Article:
Intelligence officials will assess security risks from the Mar-a-Lago documents

WASHINGTON — U.S. intelligence officials will conduct a review to assess potential national security risks from former President Donald Trump’s handling of classified documents after the FBI recovered boxes containing sensitive material from Mar-a-Lago, according to a letter to lawmakers.

In the letter, Avril D. Haines, the director of the National Intelligence Service, informed top lawmakers on the House Intelligence and Oversight Committees that her office would lead an intelligence community assessment of the “potential national security risk that would arise from the apocalypse”. of documents Trump took with him to his private club and residence in Palm Beach, Florida.

In the letter, obtained by The New York Times, Haines said her office will work with the Justice Department to ensure the review does not interfere with the department’s criminal investigation into the documents. The review will determine which information sources or systems could be identified by the documents and compromised if they fall into the wrong hands.

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Haynes’ letter, dated Friday, was previously reported by Politico. It came after leaders of the Intelligence and Oversight Committees asked her on Aug. 13 to conduct an “immediate review and damage assessment” in the wake of the FBI’s Mar-a-Lago investigation, in which federal agents discovered 11 sets of classified documents.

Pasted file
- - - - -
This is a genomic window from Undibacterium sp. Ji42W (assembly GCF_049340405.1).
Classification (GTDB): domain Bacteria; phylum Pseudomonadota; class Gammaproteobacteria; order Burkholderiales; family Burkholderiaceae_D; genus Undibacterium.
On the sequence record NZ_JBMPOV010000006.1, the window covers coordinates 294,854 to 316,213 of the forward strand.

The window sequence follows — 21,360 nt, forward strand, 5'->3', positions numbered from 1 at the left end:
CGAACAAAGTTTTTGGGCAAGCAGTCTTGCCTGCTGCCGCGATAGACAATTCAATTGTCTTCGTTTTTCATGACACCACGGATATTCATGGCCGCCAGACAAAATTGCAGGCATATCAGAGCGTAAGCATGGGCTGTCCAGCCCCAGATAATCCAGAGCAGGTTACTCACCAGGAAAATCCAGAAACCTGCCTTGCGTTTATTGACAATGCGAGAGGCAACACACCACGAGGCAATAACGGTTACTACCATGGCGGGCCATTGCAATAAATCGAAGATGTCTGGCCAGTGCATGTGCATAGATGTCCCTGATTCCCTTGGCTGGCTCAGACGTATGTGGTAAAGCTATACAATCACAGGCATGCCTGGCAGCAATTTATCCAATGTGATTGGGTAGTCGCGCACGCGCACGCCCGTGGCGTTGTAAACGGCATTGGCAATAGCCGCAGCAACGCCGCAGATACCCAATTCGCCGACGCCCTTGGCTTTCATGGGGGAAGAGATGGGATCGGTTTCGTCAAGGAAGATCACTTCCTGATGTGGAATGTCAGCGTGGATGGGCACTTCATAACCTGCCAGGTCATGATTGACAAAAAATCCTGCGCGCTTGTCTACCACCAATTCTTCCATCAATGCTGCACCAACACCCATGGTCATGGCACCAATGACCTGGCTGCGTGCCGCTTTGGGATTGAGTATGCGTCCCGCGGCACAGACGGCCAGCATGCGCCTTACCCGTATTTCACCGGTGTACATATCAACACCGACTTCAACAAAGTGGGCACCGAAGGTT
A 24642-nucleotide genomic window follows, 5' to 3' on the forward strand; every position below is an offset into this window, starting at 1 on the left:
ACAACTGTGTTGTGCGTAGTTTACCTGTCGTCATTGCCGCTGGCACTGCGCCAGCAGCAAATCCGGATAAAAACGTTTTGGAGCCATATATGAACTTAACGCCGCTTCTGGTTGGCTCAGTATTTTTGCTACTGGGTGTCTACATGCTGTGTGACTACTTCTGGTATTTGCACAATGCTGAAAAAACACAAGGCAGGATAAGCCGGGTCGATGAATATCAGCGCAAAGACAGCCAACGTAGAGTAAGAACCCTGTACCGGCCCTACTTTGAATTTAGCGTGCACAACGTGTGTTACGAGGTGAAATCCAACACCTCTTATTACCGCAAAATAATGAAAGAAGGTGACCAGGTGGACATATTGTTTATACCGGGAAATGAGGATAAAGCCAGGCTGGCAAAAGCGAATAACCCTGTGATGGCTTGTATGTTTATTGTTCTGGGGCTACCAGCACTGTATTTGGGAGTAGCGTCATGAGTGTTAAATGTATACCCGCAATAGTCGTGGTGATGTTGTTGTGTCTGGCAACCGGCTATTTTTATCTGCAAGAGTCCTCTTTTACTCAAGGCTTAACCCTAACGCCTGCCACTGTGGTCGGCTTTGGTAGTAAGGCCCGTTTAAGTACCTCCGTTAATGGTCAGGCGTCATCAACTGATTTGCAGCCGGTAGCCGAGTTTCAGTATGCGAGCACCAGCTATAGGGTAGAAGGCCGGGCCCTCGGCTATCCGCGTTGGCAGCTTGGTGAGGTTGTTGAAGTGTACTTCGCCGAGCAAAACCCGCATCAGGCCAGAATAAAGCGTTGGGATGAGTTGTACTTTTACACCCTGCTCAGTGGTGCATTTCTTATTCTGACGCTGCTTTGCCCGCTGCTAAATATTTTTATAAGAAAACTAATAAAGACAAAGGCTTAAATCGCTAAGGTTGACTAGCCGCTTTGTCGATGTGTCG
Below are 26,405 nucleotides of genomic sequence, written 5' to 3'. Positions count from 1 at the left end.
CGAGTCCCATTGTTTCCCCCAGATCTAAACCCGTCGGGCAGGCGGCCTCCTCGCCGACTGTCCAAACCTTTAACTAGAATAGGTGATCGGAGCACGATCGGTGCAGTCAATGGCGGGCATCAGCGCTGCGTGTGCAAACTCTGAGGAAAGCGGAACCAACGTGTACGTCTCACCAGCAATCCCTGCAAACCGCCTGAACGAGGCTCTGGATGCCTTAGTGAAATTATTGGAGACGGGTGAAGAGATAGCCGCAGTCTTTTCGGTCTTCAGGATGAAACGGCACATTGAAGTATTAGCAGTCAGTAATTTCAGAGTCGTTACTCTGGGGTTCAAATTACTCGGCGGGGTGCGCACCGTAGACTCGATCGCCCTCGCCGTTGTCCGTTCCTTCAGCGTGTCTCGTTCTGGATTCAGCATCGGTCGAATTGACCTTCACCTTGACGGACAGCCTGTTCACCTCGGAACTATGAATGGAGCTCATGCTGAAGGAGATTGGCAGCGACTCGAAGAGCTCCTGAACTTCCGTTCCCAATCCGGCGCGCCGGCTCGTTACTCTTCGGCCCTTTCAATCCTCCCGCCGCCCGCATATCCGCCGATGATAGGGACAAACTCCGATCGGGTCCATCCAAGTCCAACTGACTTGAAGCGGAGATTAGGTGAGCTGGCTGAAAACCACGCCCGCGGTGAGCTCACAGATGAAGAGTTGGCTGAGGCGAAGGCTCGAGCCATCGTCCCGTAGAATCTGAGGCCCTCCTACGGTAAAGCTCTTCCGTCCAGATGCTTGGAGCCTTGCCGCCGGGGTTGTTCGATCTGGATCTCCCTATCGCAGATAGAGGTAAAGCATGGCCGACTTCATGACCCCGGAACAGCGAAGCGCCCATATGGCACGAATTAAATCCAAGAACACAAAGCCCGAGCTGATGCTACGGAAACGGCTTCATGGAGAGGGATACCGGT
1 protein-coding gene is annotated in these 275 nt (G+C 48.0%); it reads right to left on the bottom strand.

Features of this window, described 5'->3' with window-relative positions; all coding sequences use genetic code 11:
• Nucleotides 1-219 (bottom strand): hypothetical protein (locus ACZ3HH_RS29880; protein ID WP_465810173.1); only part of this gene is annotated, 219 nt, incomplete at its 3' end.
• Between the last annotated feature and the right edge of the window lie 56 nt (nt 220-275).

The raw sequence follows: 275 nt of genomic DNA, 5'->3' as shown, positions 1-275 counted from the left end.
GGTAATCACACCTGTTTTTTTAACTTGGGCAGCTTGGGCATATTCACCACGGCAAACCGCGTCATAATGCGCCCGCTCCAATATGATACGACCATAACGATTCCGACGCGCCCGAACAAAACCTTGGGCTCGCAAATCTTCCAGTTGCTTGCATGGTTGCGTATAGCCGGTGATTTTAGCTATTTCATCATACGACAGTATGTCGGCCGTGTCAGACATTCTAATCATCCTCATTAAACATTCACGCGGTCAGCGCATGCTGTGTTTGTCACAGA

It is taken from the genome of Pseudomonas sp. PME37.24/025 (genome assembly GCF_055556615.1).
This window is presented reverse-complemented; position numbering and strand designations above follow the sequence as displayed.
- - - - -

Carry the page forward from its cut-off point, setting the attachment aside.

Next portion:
The Senate Intelligence Committee also requested a damage assessment, according to committee chairman Sen. Mark Warner, D-Va., who said the request was bipartisan.

On Friday, the Justice Department released a redacted version of the affidavit used to obtain the search warrant for Mar-a-Lago. That document included the revelation that Trump had kept highly classified material after leaving office, including documents related to the use of “undercover human sources” in intelligence gathering.

Rep. Adam B. Schiff, D-Calif., the chairman of the Intelligence Committee, and Carolyn B. Maloney, DN.Y., the chairman of the Oversight Committee, issued a statement of approval in response to Haines’ letter.

“The DOJ affidavit, partially unsealed yesterday, confirms our serious concern that among the documents stored at Mar-a-Lago were those that could compromise human sources,” the lawmakers said in their statement.

Using shorthand for the intelligence community, they added: “It is critical that the IC move quickly to assess and, if necessary, mitigate the damage caused — a process that should proceed in parallel with the DOJ’s criminal investigation.” .

Before the FBI’s Aug. 8 Mar-a-Lago search, the National Archives and Justice Department made extensive efforts to recover sensitive documents Trump had kept after he left the White House.

In January, the archives collected 15 boxes from Mar-a-Lago. The FBI later reviewed their contents and found a total of 184 redacted documents, including 25 marked “top secret,” according to the affidavit released Friday.

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